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How To Achieve Permanent Residence In Germany

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Researched & written

by Yvonne Koppen


The permanent residence in Germany often referred to as PR by expats, is a crucial bureaucratic document on your way to fully settle in Germany. In this guide, we will discuss its benefits, requirements, and application process.

What is a German Permanent Residence Permit?

A permanent residence permit (Niederlassungserlaubnis) in Germany allows you to live, work, and study in Germany for an unlimited time. It is also known as a settlement permit. The permanent residence permit is the step after a temporary residence permit (Aufenthaltserlaubnis) and a step before acquiring German citizenship through naturalization (EinbĂĽrgerung). 

Temporary vs. Permanent Residence Permit Germany

The ID card for your residence permit in Germany looks identical and you need to look closely to identify its type. Below you can see two images indicating the clear distinction between a Niederlassungserlaubnis and Aufenthaltserlaubnis.

German Permanent Residence Permit

Example German permanent residence permit
Source: Wikipedia

German Temporary Residence Permit

Example German temporary residence permit
Source: Wikipedia

What are the benefits of a Permanent Residence Permit in Germany?

The main benefit of achieving permanent residence in Germany is more freedom. Freedom of movement, freedom of employment, freedom of worry. If you wish to change jobs or become self-employed, you can do so without worrying about your visa status. Unlike the temporary residence permits, which you get through any type of visa (except a tourist visa), you are no longer bound to a company or a specific job. 

Can you travel with your German Permanent Residence Permit?

Yes, you can travel freely within the EU with your German settlement permit, but be sure to always carry your passport with you as well. For some countries outside the EU, you might encounter fewer visa restrictions, when holding a German permanent residence permit.

Can German Permanent Residence expire?

Yes, it can. If you leave Germany for longer than six months (without prior permission), your German permanent residence permit will expire.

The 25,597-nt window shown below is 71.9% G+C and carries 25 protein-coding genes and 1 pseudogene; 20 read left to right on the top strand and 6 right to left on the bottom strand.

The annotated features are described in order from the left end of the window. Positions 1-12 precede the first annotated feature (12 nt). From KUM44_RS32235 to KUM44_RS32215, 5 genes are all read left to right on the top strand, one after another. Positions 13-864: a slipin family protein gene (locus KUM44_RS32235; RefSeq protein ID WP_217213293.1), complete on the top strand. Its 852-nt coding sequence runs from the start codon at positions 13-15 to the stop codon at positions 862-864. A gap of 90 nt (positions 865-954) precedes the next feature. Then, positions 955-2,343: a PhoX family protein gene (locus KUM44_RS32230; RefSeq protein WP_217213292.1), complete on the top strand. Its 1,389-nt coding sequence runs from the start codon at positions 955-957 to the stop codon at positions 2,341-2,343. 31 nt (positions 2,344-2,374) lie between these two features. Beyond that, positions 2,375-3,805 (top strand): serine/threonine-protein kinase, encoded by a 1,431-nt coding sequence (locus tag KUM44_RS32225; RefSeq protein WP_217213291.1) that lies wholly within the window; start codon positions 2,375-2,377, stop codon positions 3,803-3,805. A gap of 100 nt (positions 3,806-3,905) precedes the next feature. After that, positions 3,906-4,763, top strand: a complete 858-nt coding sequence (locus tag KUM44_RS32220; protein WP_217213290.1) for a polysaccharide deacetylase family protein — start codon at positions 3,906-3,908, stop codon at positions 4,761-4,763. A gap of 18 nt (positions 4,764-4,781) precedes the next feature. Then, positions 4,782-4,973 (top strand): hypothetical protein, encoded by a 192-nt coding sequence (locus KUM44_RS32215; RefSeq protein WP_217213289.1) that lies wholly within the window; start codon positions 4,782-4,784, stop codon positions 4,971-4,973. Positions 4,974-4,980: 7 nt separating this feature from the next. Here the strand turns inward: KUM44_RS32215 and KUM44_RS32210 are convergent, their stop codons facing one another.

How to maintain German Permanent Residence

Once you receive your permanent residence permit for Germany, it is valid for an unlimited period. However, the residency ID card is only valid for 5 – 10 years, similar to a national ID card or passport. Since it is tied to your passport, you need to keep both documents valid. To renew your permanent residence permit or in case you lose your residence title (Aufenthaltstitel), you need to make an appointment with your local Ausländerbehörde and request a new physical permit. 

How long does it take to get Permanent Residency in Germany?

Usually, you will receive permanent residence in Germany after you have lived and worked for five years in Germany. We will look at the exact requirements below. When you start your stay in Germany with a temporary residence permit, it is usually valid for two years. If you still have a valid work contract after those two years, you will get another temporary residence permit for again two years. 

After yet another year, you can schedule an appointment with your Ausländerbehörde to apply for permanent residency. Once you have handed in all necessary documents, it usually takes four to eight weeks until you can pick up your permanent residence title. We list the application process in detail below

Who can get a Permanent Residence Permit in Germany with reduced waiting time?

There are a few circumstances that can allow you to apply for permanent residence in Germany after two or three years. Let’s take a look at the categories entitled to special provisions:

EU Blue Card Holders

As an EU Blue Card holder, you can already apply for permanent residence after only 27 months if you can prove A1 German skills. With a B1 German language certificate, you can even apply after 21 months! This is by far one of the fastest ways of becoming a permanent resident in Germany. Be aware, though, that only those months are counted in which you lived in Germany, you held employment, and you contributed to the statutory pension insurance. 

Example of German Blue Card
Source: Wikipedia

Graduates Of German Universities Or Vocational Training